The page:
Midwest Rail Lives! Work Underway in Four States

Intercity rail dreams in the Midwest have certainly seen their share of  setbacks — with federal funds being returned in Ohio, Wisconsin and, more recently, Michigan. But all is far from lost.

Plans for intercity rail that will travel as fast as 110 miles per hour are well underway between Chicago and St. Louis. Photo: Illinois Department of Transportation

Yesterday, U.S. DOT announced a $186 million grant to Illinois DOT to upgrade the line between Chicago and Joilet — about 40 miles southwest of Chicago — one of the final segments to be built in the 284-mile Chicago to St. Louis line.

The project will allow trains to travel up to 110 miles per hour and, when completed, will save travelers about an hour, U.S. DOT reports. That’s good news for the about 35 million people travel the corridor annually. According to the Illinois Department of Transportation, about 90 percent of those trips end at either terminal: St. Louis or Chicago.

Michigan, Minnesota and Indiana are all in the midst of upgrading intercity rail lines as well, although it might not be accurate to describe many of these projects as true high-speed rail. (True HSR runs at an average speed of 110 miles per hour, as opposed to a maximum of 110.)

Michigan has funds for line upgrades between Kalamazoo and Dearborn — just outside Detroit. Meanwhile, Amtrak will be completing the remainder of the Detroit-Chicago link west of Kalamazoo to Chicago. The line will top out at 110 mph, said Richard Harnish, Executive Director of Midwest High Speed Rail Alliance.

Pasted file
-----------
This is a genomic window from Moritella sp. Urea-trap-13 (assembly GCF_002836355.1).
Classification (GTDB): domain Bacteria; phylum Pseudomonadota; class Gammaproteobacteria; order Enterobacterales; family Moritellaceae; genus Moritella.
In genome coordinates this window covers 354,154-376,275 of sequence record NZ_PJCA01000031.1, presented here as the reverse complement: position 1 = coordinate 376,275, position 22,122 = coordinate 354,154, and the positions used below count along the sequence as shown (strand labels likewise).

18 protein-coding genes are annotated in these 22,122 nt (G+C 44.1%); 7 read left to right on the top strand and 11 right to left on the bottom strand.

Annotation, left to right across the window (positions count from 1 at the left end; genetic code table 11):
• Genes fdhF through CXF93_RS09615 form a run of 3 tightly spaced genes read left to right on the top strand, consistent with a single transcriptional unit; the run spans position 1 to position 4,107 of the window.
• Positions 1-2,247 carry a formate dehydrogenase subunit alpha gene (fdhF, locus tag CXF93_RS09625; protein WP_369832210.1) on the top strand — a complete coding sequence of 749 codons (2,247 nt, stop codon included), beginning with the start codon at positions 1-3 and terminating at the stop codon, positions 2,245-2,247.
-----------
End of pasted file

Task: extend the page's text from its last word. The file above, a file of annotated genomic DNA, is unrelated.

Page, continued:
In addition, Minnesota has begun an environmental review process to upgrade and modernize rail connections between St. Paul and Chicago. The state is also beginning the environmental review process on a true HSR link between the Twin Cities and Rochester, Minnesota, where the Mayo Clinic is located.

Indiana, meanwhile, is taking responsibility for the portion of the St. Louis–Chicago line that lies between its borders.

Harnish said the country has slowly been moving toward modern rail transportation for decades — in fits and starts. Despite vested interests that seek to maintain the status quo, he is optimistic.

“I truly believe that there is a strong desire at the ground level to have better ways to travel and that there is a desire to have high-quality passenger trains,” he said. “If we can organize that base, we will get policies changed in DC.”